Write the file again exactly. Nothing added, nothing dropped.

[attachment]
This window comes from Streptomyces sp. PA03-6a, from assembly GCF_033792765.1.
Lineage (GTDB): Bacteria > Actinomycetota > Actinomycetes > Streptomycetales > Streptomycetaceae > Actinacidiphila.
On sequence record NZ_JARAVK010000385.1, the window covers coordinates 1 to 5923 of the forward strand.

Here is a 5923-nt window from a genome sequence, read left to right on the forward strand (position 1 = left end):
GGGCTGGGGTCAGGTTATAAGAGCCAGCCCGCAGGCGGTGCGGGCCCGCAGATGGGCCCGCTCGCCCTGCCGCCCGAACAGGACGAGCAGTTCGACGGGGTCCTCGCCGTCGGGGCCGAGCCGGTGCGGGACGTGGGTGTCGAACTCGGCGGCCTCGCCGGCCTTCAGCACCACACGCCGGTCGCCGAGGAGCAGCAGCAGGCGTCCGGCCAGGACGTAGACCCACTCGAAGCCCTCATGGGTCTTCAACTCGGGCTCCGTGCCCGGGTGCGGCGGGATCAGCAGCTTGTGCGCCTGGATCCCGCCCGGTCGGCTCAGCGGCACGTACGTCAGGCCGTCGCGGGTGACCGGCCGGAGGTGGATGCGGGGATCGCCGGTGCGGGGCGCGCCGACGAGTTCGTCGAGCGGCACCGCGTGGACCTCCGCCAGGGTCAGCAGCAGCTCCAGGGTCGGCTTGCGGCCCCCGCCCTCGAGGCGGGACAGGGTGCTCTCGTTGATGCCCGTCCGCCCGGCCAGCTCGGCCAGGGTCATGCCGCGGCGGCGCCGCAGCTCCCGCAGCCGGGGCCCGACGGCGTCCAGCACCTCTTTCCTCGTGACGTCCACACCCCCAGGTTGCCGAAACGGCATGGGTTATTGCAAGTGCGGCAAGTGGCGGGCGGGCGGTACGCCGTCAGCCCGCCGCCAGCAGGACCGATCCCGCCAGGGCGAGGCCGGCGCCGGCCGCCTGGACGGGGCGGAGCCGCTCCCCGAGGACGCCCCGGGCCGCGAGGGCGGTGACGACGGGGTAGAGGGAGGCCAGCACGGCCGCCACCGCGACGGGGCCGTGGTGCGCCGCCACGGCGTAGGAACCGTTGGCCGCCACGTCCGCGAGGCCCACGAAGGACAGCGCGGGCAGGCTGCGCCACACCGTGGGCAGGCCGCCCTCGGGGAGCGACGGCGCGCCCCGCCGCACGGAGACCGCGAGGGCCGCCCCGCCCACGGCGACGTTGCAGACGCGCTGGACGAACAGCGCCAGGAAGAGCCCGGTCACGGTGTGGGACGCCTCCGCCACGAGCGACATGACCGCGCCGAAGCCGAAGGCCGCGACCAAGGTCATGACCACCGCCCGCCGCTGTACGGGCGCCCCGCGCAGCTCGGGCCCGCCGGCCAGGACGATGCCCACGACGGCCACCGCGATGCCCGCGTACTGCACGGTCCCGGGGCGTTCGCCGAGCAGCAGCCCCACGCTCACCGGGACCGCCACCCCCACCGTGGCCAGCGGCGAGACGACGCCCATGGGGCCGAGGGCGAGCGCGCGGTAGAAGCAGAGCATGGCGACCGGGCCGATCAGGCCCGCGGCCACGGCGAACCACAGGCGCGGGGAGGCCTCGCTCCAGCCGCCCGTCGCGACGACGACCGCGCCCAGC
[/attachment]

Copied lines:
This window comes from Streptomyces sp. PA03-6a, from assembly GCF_033792765.1.
Lineage (GTDB): Bacteria > Actinomycetota > Actinomycetes > Streptomycetales > Streptomycetaceae > Actinacidiphila.
On sequence record NZ_JARAVK010000385.1, the window covers coordinates 1 to 5923 of the forward strand.

Here is a 5923-nt window from a genome sequence, read left to right on the forward strand (position 1 = left end):
GGGCTGGGGTCAGGTTATAAGAGCCAGCCCGCAGGCGGTGCGGGCCCGCAGATGGGCCCGCTCGCCCTGCCGCCCGAACAGGACGAGCAGTTCGACGGGGTCCTCGCCGTCGGGGCCGAGCCGGTGCGGGACGTGGGTGTCGAACTCGGCGGCCTCGCCGGCCTTCAGCACCACACGCCGGTCGCCGAGGAGCAGCAGCAGGCGTCCGGCCAGGACGTAGACCCACTCGAAGCCCTCATGGGTCTTCAACTCGGGCTCCGTGCCCGGGTGCGGCGGGATCAGCAGCTTGTGCGCCTGGATCCCGCCCGGTCGGCTCAGCGGCACGTACGTCAGGCCGTCGCGGGTGACCGGCCGGAGGTGGATGCGGGGATCGCCGGTGCGGGGCGCGCCGACGAGTTCGTCGAGCGGCACCGCGTGGACCTCCGCCAGGGTCAGCAGCAGCTCCAGGGTCGGCTTGCGGCCCCCGCCCTCGAGGCGGGACAGGGTGCTCTCGTTGATGCCCGTCCGCCCGGCCAGCTCGGCCAGGGTCATGCCGCGGCGGCGCCGCAGCTCCCGCAGCCGGGGCCCGACGGCGTCCAGCACCTCTTTCCTCGTGACGTCCACACCCCCAGGTTGCCGAAACGGCATGGGTTATTGCAAGTGCGGCAAGTGGCGGGCGGGCGGTACGCCGTCAGCCCGCCGCCAGCAGGACCGATCCCGCCAGGGCGAGGCCGGCGCCGGCCGCCTGGACGGGGCGGAGCCGCTCCCCGAGGACGCCCCGGGCCGCGAGGGCGGTGACGACGGGGTAGAGGGAGGCCAGCACGGCCGCCACCGCGACGGGGCCGTGGTGCGCCGCCACGGCGTAGGAACCGTTGGCCGCCACGTCCGCGAGGCCCACGAAGGACAGCGCGGGCAGGCTGCGCCACACCGTGGGCAGGCCGCCCTCGGGGAGCGACGGCGCGCCCCGCCGCACGGAGACCGCGAGGGCCGCCCCGCCCACGGCGACGTTGCAGACGCGCTGGACGAACAGCGCCAGGAAGAGCCCGGTCACGGTGTGGGACGCCTCCGCCACGAGCGACATGACCGCGCCGAAGCCGAAGGCCGCGACCAAGGTCATGACCACCGCCCGCCGCTGTACGGGCGCCCCGCGCAGCTCGGGCCCGCCGGCCAGGACGATGCCCACGACGGCCACCGCGATGCCCGCGTACTGCACGGTCCCGGGGCGTTCGCCGAGCAGCAGCCCCACGCTCACCGGGACCGCCACCCCCACCGTGGCCAGCGGCGAGACGACGCCCATGGGGCCGAGGGCGAGCGCGCGGTAGAAGCAGAGCATGGCGACCGGGCCGATCAGGCCCGCGGCCACGGCGAACCACAGGCGCGGGGAGGCCTCGCTCCAGCCGCCCGTCGCGACGACGACCGCGCCCAGC